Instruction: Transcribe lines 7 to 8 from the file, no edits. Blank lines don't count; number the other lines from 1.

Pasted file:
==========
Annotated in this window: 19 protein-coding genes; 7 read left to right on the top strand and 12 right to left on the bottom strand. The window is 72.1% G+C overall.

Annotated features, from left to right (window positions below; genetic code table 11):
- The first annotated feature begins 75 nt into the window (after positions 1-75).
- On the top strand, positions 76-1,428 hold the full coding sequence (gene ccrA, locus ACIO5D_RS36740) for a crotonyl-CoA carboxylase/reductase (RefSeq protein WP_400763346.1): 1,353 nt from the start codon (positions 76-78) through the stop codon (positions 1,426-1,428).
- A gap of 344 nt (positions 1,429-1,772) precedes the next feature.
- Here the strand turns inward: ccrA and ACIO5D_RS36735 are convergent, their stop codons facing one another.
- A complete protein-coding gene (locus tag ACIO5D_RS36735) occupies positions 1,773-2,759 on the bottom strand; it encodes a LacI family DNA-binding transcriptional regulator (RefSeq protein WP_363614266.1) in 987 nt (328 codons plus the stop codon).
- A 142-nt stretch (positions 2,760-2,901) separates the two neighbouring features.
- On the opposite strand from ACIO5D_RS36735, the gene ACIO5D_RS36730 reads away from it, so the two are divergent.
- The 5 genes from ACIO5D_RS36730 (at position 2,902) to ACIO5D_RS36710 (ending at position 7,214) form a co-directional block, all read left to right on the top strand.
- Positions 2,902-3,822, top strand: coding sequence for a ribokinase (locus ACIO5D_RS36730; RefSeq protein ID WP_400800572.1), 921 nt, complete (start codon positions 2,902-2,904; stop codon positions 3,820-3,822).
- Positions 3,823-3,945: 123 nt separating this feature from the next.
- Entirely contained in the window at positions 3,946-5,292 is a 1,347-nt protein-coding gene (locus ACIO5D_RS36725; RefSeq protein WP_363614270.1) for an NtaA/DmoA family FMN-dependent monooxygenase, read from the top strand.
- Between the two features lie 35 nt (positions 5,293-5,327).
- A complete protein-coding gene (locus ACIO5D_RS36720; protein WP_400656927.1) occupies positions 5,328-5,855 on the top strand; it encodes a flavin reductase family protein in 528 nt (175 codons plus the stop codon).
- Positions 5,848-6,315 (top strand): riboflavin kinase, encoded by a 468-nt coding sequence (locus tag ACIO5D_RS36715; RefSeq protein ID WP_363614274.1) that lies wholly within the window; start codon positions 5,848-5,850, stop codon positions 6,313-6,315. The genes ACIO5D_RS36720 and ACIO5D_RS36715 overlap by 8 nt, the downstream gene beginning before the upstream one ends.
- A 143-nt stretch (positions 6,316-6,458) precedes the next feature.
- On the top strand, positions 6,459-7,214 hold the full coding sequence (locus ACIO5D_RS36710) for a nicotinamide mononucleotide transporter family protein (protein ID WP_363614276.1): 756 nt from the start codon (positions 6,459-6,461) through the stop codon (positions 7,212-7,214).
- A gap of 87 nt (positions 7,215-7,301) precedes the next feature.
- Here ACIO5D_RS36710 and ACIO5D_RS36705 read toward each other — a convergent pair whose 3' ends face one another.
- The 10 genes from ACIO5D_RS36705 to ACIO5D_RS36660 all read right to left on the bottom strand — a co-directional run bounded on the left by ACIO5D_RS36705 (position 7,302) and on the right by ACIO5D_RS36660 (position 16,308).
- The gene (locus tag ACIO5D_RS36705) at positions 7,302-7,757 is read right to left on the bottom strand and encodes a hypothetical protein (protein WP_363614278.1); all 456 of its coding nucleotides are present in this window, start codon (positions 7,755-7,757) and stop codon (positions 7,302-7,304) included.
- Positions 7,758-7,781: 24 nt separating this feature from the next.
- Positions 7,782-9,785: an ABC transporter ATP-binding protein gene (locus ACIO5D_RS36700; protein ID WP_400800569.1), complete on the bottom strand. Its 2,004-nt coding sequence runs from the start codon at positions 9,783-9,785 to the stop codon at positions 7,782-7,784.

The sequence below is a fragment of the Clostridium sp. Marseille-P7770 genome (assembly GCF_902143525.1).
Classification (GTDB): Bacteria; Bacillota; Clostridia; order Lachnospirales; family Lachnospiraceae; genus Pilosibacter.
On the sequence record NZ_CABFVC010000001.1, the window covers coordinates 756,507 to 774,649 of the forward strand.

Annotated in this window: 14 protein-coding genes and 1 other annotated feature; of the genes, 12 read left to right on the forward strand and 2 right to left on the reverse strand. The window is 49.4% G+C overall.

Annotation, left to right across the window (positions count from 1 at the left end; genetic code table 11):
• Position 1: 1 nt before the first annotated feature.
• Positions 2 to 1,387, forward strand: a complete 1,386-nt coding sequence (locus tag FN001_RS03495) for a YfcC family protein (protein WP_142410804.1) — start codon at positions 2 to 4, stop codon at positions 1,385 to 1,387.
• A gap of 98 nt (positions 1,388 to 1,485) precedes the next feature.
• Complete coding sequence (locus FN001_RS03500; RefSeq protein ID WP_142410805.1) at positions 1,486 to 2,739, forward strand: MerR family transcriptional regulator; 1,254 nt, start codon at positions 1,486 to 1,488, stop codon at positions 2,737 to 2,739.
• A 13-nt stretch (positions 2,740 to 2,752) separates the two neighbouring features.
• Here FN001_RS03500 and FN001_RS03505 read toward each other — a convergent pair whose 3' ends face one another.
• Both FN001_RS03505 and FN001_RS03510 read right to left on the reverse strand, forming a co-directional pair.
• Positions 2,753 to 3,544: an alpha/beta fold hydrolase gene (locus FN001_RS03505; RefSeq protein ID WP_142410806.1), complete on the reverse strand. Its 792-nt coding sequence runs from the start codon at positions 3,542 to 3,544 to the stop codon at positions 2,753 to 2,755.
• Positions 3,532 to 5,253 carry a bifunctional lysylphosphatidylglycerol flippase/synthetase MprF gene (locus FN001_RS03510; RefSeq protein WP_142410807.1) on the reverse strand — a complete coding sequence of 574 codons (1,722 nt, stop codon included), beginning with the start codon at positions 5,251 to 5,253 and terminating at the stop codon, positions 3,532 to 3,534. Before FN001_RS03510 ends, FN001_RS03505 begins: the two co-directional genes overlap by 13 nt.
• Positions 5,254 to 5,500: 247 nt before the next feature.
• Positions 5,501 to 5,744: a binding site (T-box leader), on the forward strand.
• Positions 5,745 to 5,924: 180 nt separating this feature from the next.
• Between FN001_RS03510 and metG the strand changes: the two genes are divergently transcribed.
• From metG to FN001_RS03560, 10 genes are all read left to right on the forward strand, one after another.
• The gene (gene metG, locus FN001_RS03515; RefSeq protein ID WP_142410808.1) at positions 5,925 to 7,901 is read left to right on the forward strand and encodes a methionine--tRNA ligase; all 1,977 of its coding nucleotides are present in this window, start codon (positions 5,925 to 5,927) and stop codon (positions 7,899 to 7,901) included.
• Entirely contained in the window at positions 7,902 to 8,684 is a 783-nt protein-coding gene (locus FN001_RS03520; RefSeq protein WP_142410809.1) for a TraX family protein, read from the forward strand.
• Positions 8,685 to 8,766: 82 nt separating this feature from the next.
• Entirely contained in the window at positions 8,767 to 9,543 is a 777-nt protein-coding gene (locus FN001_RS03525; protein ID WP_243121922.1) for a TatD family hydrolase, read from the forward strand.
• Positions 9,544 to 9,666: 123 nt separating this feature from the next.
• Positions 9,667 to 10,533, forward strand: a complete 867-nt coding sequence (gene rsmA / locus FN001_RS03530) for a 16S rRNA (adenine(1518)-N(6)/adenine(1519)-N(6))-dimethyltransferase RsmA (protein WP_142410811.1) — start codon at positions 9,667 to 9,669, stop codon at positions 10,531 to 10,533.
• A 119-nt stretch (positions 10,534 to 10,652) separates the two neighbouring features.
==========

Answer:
- A complete protein-coding gene (locus tag ACIO5D_RS36735) occupies positions 1,773-2,759 on the bottom strand; it encodes a LacI family DNA-binding transcriptional regulator (RefSeq protein WP_363614266.1) in 987 nt (328 codons plus the stop codon).
- A 142-nt stretch (positions 2,760-2,901) separates the two neighbouring features.